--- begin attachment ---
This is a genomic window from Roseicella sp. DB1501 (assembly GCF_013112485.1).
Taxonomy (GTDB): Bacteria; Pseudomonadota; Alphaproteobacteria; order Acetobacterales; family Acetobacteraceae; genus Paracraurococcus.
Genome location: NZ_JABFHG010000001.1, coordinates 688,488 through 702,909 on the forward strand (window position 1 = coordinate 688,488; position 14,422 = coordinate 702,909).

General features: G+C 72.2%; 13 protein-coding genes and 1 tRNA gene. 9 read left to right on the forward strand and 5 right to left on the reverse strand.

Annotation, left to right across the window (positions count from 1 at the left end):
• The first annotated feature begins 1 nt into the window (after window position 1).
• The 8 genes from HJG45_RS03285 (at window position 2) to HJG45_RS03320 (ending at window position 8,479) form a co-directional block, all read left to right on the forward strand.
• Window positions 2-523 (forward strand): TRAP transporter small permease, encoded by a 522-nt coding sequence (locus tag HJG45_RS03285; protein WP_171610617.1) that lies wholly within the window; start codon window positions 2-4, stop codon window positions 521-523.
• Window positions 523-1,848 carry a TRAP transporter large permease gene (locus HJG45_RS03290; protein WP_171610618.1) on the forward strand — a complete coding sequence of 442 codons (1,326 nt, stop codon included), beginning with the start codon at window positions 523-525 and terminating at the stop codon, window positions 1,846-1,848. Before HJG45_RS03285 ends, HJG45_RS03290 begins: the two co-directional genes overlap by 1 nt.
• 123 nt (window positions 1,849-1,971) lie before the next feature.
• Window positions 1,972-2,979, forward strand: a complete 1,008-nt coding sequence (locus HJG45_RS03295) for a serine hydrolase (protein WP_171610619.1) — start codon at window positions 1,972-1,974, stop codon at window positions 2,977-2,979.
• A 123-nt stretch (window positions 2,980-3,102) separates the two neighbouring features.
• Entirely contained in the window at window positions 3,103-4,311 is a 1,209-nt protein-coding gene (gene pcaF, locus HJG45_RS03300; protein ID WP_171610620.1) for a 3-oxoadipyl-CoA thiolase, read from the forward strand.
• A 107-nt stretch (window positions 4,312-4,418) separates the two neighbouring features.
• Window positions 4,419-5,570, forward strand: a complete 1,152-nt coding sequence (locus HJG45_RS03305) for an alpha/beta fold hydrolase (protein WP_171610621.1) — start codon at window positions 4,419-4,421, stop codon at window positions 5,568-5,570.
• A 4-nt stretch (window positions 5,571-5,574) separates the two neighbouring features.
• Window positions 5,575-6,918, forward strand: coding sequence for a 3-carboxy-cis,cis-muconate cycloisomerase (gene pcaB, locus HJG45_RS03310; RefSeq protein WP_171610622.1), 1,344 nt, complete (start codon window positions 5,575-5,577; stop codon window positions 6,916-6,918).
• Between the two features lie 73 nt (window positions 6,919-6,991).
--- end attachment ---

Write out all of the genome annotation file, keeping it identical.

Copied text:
This is a genomic window from Roseicella sp. DB1501 (assembly GCF_013112485.1).
Taxonomy (GTDB): Bacteria; Pseudomonadota; Alphaproteobacteria; order Acetobacterales; family Acetobacteraceae; genus Paracraurococcus.
Genome location: NZ_JABFHG010000001.1, coordinates 688,488 through 702,909 on the forward strand (window position 1 = coordinate 688,488; position 14,422 = coordinate 702,909).

General features: G+C 72.2%; 13 protein-coding genes and 1 tRNA gene. 9 read left to right on the forward strand and 5 right to left on the reverse strand.

Annotation, left to right across the window (positions count from 1 at the left end):
• The first annotated feature begins 1 nt into the window (after window position 1).
• The 8 genes from HJG45_RS03285 (at window position 2) to HJG45_RS03320 (ending at window position 8,479) form a co-directional block, all read left to right on the forward strand.
• Window positions 2-523 (forward strand): TRAP transporter small permease, encoded by a 522-nt coding sequence (locus tag HJG45_RS03285; protein WP_171610617.1) that lies wholly within the window; start codon window positions 2-4, stop codon window positions 521-523.
• Window positions 523-1,848 carry a TRAP transporter large permease gene (locus HJG45_RS03290; protein WP_171610618.1) on the forward strand — a complete coding sequence of 442 codons (1,326 nt, stop codon included), beginning with the start codon at window positions 523-525 and terminating at the stop codon, window positions 1,846-1,848. Before HJG45_RS03285 ends, HJG45_RS03290 begins: the two co-directional genes overlap by 1 nt.
• 123 nt (window positions 1,849-1,971) lie before the next feature.
• Window positions 1,972-2,979, forward strand: a complete 1,008-nt coding sequence (locus HJG45_RS03295) for a serine hydrolase (protein WP_171610619.1) — start codon at window positions 1,972-1,974, stop codon at window positions 2,977-2,979.
• A 123-nt stretch (window positions 2,980-3,102) separates the two neighbouring features.
• Entirely contained in the window at window positions 3,103-4,311 is a 1,209-nt protein-coding gene (gene pcaF, locus HJG45_RS03300; protein ID WP_171610620.1) for a 3-oxoadipyl-CoA thiolase, read from the forward strand.
• A 107-nt stretch (window positions 4,312-4,418) separates the two neighbouring features.
• Window positions 4,419-5,570, forward strand: a complete 1,152-nt coding sequence (locus HJG45_RS03305) for an alpha/beta fold hydrolase (protein WP_171610621.1) — start codon at window positions 4,419-4,421, stop codon at window positions 5,568-5,570.
• A 4-nt stretch (window positions 5,571-5,574) separates the two neighbouring features.
• Window positions 5,575-6,918, forward strand: coding sequence for a 3-carboxy-cis,cis-muconate cycloisomerase (gene pcaB, locus HJG45_RS03310; RefSeq protein WP_171610622.1), 1,344 nt, complete (start codon window positions 5,575-5,577; stop codon window positions 6,916-6,918).
• Between the two features lie 73 nt (window positions 6,919-6,991).